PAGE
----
For more information on PRP therapy, call Bare Brilliance Aesthetics, a clinic based in Windsor & Chiswick that offers surgical and non-surgical treatments. Founder Aungelique O’Regan is a qualified advanced aesthetic practitioner with a passion for helping people achieve their personal goals. Her previous experience over the years including ventures into dental nursing and health and wellness has led her to the launch of Bare Brilliance, an aesthetic non-surgical cosmetic practice.
Her promise to you:
– You will always be treated as an individual with dignity and respect.
– She will only use well-established, reputable products from leading brands.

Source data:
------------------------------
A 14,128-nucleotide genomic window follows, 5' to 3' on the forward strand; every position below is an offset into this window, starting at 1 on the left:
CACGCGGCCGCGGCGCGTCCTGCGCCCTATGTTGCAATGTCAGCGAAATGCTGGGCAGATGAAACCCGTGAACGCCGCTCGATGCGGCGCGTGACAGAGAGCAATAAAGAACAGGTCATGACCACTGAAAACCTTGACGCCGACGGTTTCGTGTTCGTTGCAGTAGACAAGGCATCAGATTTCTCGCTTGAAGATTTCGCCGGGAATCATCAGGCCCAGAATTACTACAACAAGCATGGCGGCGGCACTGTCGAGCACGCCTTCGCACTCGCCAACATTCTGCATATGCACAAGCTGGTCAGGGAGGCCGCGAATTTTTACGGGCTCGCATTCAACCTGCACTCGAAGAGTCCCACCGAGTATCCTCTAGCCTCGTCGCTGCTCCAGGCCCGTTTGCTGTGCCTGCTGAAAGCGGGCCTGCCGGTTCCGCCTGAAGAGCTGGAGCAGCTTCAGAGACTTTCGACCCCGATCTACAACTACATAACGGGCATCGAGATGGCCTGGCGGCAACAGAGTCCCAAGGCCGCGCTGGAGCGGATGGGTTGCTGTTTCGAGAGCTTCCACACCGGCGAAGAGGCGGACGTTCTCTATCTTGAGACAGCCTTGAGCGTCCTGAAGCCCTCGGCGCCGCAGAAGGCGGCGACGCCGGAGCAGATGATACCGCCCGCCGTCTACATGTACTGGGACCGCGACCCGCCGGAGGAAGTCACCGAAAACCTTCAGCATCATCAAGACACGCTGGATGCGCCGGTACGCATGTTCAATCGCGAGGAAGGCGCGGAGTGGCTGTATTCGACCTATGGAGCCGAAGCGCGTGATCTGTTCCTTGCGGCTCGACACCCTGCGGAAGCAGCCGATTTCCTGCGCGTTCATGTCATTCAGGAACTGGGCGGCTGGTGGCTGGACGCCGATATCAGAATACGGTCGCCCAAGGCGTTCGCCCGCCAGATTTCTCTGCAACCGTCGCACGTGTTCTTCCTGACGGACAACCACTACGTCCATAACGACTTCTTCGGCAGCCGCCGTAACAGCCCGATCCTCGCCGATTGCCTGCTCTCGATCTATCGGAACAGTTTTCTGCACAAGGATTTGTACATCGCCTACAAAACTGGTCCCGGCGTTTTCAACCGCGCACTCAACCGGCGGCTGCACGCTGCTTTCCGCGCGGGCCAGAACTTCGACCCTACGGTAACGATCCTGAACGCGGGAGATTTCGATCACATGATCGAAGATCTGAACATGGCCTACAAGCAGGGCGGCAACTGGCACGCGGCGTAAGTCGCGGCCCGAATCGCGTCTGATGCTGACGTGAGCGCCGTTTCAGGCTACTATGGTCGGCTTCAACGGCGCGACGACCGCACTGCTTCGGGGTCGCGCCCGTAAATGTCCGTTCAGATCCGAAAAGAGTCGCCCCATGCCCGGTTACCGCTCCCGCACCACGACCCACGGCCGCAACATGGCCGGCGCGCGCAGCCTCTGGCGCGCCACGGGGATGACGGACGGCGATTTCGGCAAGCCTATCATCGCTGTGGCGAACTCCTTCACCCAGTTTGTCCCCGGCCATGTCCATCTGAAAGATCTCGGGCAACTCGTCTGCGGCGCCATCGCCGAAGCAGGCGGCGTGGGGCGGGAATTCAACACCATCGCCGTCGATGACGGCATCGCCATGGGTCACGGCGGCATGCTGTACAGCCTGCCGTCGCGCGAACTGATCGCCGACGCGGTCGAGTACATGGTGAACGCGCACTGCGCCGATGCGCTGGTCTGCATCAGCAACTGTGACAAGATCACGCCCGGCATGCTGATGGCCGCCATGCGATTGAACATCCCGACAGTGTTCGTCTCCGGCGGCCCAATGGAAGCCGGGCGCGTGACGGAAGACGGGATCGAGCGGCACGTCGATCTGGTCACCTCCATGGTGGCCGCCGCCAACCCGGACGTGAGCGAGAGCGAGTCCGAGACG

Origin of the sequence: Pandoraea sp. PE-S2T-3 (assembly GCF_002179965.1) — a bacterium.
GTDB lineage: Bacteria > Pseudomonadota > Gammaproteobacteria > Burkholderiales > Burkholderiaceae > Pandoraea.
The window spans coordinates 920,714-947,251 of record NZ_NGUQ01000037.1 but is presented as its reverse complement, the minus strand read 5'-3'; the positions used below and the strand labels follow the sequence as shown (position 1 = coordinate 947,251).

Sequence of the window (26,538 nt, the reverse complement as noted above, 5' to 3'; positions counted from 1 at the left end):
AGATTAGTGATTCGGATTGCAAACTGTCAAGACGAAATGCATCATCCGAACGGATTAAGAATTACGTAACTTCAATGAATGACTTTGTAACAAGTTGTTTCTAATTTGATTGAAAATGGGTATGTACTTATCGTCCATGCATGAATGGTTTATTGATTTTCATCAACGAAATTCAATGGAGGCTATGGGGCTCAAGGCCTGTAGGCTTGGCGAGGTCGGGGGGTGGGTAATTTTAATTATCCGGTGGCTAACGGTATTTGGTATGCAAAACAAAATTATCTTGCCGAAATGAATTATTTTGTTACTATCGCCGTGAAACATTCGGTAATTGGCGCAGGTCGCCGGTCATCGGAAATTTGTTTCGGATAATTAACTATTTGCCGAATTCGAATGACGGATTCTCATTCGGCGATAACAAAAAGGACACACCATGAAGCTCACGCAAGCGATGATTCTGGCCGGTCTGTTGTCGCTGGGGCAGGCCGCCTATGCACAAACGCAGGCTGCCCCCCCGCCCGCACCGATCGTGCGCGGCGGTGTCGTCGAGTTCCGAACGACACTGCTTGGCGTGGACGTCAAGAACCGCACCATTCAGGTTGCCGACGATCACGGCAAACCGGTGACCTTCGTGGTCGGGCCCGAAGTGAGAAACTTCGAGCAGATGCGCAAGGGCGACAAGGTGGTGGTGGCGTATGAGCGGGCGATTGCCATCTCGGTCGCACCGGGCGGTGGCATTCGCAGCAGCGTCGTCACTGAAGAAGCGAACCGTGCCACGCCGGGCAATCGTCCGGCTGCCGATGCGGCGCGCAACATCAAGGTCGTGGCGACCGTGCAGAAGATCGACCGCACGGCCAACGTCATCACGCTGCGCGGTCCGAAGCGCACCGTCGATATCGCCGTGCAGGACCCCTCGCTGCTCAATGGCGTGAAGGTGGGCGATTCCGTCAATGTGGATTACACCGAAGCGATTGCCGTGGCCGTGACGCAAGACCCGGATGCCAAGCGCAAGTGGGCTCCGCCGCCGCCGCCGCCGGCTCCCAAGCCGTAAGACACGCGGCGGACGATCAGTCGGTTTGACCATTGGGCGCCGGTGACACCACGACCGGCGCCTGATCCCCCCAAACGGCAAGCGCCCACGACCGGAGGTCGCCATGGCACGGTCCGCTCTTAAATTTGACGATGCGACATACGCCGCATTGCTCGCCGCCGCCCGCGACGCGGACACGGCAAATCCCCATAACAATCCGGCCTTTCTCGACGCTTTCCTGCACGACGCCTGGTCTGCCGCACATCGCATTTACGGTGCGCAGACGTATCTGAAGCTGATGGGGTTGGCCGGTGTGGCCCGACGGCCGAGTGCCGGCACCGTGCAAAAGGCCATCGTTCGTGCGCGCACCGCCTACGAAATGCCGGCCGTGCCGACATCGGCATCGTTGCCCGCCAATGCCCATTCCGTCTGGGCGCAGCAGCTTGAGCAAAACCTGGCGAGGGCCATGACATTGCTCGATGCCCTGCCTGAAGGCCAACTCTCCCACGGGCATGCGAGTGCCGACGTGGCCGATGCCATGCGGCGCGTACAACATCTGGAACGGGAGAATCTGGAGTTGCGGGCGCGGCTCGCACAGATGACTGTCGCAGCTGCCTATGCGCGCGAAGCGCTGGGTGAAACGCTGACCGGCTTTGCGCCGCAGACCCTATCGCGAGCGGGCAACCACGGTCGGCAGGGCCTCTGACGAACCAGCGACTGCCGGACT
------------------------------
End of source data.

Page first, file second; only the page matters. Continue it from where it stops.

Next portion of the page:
– She will use the most up-to-date injection techniques to make treatments safer, more comfortable and less likely to cause trauma to the skin.
– Treatments are carried out in a clinical environment.
– Her aim is never to over treat but to give you a natural and refreshed look.
A safe pair of hands: my expertise
Aungelique’s commitment to being up to date with the very latest techniques and methods is one which has seen her attend over twenty seminars and successfully complete numerous training courses in non-surgical cosmetic procedures; all of these via accredited and internationally renowned institutions. These include safe practice, basic life support and infection control. Ensuring client safety is a number one priority. To this end, Aungelique is licensed, insured and trained in complications and medical emergencies. She is also an active member of the Association of Cosmetic Practitioners of Britain.
Call Bare Brilliance Aesthetics on 07796 093196
Or email us at firstname.lastname@example.org